August 23, 2011

Libya's uncertain future

As rebels continue to battle for full control of Libya's capital, some observers predict that installing a democracy could require a much longer struggle.

On Sunday night, armed rebel fighters associated with Libya’s loose pro-democracy coalition entered Tripoli, the Libyan capital formerly home to the Gaddafi government. Supporters reportedly welcomed the rebel fighters in the streets, and as the fighting continues, rebels reportedly hold the upper hand against regime loyalists in the city.

But a more difficult battle may lie ahead. A political path to a fully functioning democratic government remains unclear, and the interim leadership has been occupied with overthrowing Gaddafi more than with rebuilding infrastructure and civil society.

The basic framework for interim leadership lies with Libya’s National Transitional Council. However, while the NTC does represent a broad cross-section of Libyan society and are recognised by about 30 countries as Libya’s official government, they remain a steering body rather than an elected government.

Its widely representative nature may actually be a weakness for the 40-member NTC. The diversity of members found on the Council — businessmen, Islamists, secularists, socialists, nationalists and a number of other groups — results in a broad array of opinions on policy issues. In addition, a majority of Libyans claim some kind of tribal affiliation, and there may be as many as 140 unique tribal groups in the country. Only 15% of Libyans do not claim any tribal affiliation.

Tribal conflict was one of the main justifications that Gaddafi and regime supporters have given for keeping such tight controls on the country.

Additionally, while the NTC has flatly denied association with groups like al-Qaeda and Hezbollah, some analysts contend that they maintain ties and advisers with these and other foreign political groups. The Libyan government under Gaddafi was persistent in its efforts to subdue Islamic political groups and Islamic-backed resistance to their regime. Those groups are now able to openly operate under the loose organisation of the NTC.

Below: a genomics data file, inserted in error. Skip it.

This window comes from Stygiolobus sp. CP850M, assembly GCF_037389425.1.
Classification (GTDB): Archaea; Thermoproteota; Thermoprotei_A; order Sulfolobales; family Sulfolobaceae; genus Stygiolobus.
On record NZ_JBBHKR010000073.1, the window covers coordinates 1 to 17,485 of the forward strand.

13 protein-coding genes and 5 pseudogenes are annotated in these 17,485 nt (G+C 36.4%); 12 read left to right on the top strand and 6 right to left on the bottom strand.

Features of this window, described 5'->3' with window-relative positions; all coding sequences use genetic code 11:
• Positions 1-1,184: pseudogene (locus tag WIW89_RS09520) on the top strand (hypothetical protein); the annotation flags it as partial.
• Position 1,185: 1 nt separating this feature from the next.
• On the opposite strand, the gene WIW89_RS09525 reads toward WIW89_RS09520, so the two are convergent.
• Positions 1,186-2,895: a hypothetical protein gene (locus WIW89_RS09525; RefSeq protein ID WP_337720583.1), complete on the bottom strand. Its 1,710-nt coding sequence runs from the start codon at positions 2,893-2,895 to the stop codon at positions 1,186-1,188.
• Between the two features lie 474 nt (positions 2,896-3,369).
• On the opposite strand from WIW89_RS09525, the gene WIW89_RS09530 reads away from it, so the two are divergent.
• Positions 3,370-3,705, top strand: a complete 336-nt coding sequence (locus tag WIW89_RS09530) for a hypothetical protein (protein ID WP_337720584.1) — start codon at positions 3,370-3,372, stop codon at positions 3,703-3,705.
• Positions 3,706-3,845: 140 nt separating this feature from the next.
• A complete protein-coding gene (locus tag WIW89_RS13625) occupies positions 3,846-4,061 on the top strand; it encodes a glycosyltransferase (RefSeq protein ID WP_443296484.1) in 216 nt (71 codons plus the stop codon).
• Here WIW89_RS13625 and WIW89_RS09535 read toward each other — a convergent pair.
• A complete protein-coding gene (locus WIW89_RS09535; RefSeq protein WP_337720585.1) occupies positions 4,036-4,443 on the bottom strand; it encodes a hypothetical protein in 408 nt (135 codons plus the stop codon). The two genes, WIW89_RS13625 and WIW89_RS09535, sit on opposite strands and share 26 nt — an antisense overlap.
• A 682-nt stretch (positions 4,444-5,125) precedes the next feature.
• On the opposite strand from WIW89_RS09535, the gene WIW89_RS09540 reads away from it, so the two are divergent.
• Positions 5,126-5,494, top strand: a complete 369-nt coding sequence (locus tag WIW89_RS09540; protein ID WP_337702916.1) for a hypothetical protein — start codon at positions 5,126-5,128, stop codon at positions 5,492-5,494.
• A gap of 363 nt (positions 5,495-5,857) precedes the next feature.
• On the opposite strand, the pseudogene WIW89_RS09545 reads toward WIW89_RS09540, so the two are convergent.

Because the Gaddafi regime was so effective at crushing resistance movements and civil organisations, Libyans may face difficulties in building a strong civil society. Only the Libyan diaspora has had any substantial political experience with resisting the Gaddafi government.

Recent attention has focused around Saif al-Islam, one of the former dictator’s sons whom rebel leaders claimed had been captured by pro-democracy fighters. He was later found surrounded by throngs of well-wishers and interviewed by the media in the streets of Tripoli. Saif al-Islam was thought to favour democracy and a moderate approach to foreign policy, but he has lately claimed to support an alliance with Islamist rebels that would pursue reforms under a stricter religious doctrine. “Libya will look like Saudi Arabia, like Iran. So what?” he said to the New York Times in early August.

As the regime falls further from power, reports have been surfacing that characterise the family and advisers closest to the regime as deeply paranoid and with very little understanding of their own country and people.

Libya still boasts impressive oil reserves, though a coalition of rebel supporters that includes the United States has worked to freeze many of Libya’s foreign assets. Additionally, restoring oil production in the OPEC member nation will require a stronger infrastructure than what currently exists.

Today on The Stream, Libyan author and activist Najla Abdurrahman discusses her country’s political future. Also joining the programme is Jason Pack, a Libya analyst and writer; and Taimur Aziz, a social media consultant for the NTC.

These are some of the social media elements featured in this episode of The Stream.